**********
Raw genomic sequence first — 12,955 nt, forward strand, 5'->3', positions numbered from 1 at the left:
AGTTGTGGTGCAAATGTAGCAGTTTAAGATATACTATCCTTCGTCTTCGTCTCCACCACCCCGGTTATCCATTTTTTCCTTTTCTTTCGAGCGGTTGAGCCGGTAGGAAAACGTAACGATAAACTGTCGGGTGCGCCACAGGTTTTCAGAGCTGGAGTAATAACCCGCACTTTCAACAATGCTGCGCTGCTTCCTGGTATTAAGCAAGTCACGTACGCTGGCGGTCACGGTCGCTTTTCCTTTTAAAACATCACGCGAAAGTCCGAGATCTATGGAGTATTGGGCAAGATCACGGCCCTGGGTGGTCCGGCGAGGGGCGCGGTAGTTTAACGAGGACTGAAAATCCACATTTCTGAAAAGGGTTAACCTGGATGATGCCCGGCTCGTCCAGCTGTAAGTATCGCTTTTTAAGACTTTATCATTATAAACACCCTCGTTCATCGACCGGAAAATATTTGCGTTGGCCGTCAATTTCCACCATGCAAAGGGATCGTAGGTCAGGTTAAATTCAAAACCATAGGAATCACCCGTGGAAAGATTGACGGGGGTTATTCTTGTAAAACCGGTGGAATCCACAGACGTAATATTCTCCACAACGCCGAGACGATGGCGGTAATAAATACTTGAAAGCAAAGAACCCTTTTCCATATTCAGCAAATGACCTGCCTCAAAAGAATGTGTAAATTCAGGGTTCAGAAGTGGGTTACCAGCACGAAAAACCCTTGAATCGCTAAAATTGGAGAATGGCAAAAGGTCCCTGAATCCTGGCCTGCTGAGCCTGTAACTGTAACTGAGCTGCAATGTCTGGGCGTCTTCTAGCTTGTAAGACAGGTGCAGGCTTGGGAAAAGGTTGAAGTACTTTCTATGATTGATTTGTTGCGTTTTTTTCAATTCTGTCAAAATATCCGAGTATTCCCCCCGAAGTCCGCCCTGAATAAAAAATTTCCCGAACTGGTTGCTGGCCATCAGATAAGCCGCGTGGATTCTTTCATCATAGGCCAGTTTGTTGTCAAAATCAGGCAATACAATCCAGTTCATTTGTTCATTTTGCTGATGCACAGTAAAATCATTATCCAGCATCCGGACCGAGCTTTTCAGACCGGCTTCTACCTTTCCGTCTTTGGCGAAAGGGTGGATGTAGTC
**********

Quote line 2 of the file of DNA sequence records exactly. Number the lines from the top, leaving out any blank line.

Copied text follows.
AGTTGTGGTGCAAATGTAGCAGTTTAAGATATACTATCCTTCGTCTTCGTCTCCACCACCCCGGTTATCCATTTTTTCCTTTTCTTTCGAGCGGTTGAGCCGGTAGGAAAACGTAACGATAAACTGTCGGGTGCGCCACAGGTTTTCAGAGCTGGAGTAATAACCCGCACTTTCAACAATGCTGCGCTGCTTCCTGGTATTAAGCAAGTCACGTACGCTGGCGGTCACGGTCGCTTTTCCTTTTAAAACATCACGCGAAAGTCCGAGATCTATGGAGTATTGGGCAAGATCACGGCCCTGGGTGGTCCGGCGAGGGGCGCGGTAGTTTAACGAGGACTGAAAATCCACATTTCTGAAAAGGGTTAACCTGGATGATGCCCGGCTCGTCCAGCTGTAAGTATCGCTTTTTAAGACTTTATCATTATAAACACCCTCGTTCATCGACCGGAAAATATTTGCGTTGGCCGTCAATTTCCACCATGCAAAGGGATCGTAGGTCAGGTTAAATTCAAAACCATAGGAATCACCCGTGGAAAGATTGACGGGGGTTATTCTTGTAAAACCGGTGGAATCCACAGACGTAATATTCTCCACAACGCCGAGACGATGGCGGTAATAAATACTTGAAAGCAAAGAACCCTTTTCCATATTCAGCAAATGACCTGCCTCAAAAGAATGTGTAAATTCAGGGTTCAGAAGTGGGTTACCAGCACGAAAAACCCTTGAATCGCTAAAATTGGAGAATGGCAAAAGGTCCCTGAATCCTGGCCTGCTGAGCCTGTAACTGTAACTGAGCTGCAATGTCTGGGCGTCTTCTAGCTTGTAAGACAGGTGCAGGCTTGGGAAAAGGTTGAAGTACTTTCTATGATTGATTTGTTGCGTTTTTTTCAATTCTGTCAAAATATCCGAGTATTCCCCCCGAAGTCCGCCCTGAATAAAAAATTTCCCGAACTGGTTGCTGGCCATCAGATAAGCCGCGTGGATTCTTTCATCATAGGCCAGTTTGTTGTCAAAATCAGGCAATACAATCCAGTTCATTTGTTCATTTTGCTGATGCACAGTAAAATCATTATCCAGCATCCGGACCGAGCTTTTCAGACCGGCTTCTACCTTTCCGTCTTTGGCGAAAGGGTGGATGTAGTC